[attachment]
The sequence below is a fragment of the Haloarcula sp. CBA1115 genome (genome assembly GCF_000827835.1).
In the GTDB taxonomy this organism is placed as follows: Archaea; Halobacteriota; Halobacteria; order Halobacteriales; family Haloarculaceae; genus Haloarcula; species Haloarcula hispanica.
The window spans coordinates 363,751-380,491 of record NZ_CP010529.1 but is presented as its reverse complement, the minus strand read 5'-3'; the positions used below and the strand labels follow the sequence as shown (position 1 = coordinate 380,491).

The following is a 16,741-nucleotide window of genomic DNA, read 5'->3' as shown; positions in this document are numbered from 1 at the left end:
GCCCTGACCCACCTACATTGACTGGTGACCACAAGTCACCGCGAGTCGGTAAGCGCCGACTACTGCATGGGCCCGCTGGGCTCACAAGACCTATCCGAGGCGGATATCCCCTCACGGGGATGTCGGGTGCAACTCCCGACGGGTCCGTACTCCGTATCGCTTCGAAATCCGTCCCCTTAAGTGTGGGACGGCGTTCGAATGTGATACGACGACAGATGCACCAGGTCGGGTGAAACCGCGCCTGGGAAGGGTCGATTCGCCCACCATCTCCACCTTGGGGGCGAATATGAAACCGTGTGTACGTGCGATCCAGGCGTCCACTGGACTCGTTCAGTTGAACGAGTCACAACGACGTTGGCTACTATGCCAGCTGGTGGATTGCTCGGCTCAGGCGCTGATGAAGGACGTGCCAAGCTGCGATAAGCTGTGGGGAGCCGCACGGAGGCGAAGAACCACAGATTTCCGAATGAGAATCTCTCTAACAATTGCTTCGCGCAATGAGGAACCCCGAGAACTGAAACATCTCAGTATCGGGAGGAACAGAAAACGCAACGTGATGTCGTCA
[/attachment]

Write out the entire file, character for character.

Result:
The sequence below is a fragment of the Haloarcula sp. CBA1115 genome (genome assembly GCF_000827835.1).
In the GTDB taxonomy this organism is placed as follows: Archaea; Halobacteriota; Halobacteria; order Halobacteriales; family Haloarculaceae; genus Haloarcula; species Haloarcula hispanica.
The window spans coordinates 363,751-380,491 of record NZ_CP010529.1 but is presented as its reverse complement, the minus strand read 5'-3'; the positions used below and the strand labels follow the sequence as shown (position 1 = coordinate 380,491).

The following is a 16,741-nucleotide window of genomic DNA, read 5'->3' as shown; positions in this document are numbered from 1 at the left end:
GCCCTGACCCACCTACATTGACTGGTGACCACAAGTCACCGCGAGTCGGTAAGCGCCGACTACTGCATGGGCCCGCTGGGCTCACAAGACCTATCCGAGGCGGATATCCCCTCACGGGGATGTCGGGTGCAACTCCCGACGGGTCCGTACTCCGTATCGCTTCGAAATCCGTCCCCTTAAGTGTGGGACGGCGTTCGAATGTGATACGACGACAGATGCACCAGGTCGGGTGAAACCGCGCCTGGGAAGGGTCGATTCGCCCACCATCTCCACCTTGGGGGCGAATATGAAACCGTGTGTACGTGCGATCCAGGCGTCCACTGGACTCGTTCAGTTGAACGAGTCACAACGACGTTGGCTACTATGCCAGCTGGTGGATTGCTCGGCTCAGGCGCTGATGAAGGACGTGCCAAGCTGCGATAAGCTGTGGGGAGCCGCACGGAGGCGAAGAACCACAGATTTCCGAATGAGAATCTCTCTAACAATTGCTTCGCGCAATGAGGAACCCCGAGAACTGAAACATCTCAGTATCGGGAGGAACAGAAAACGCAACGTGATGTCGTCA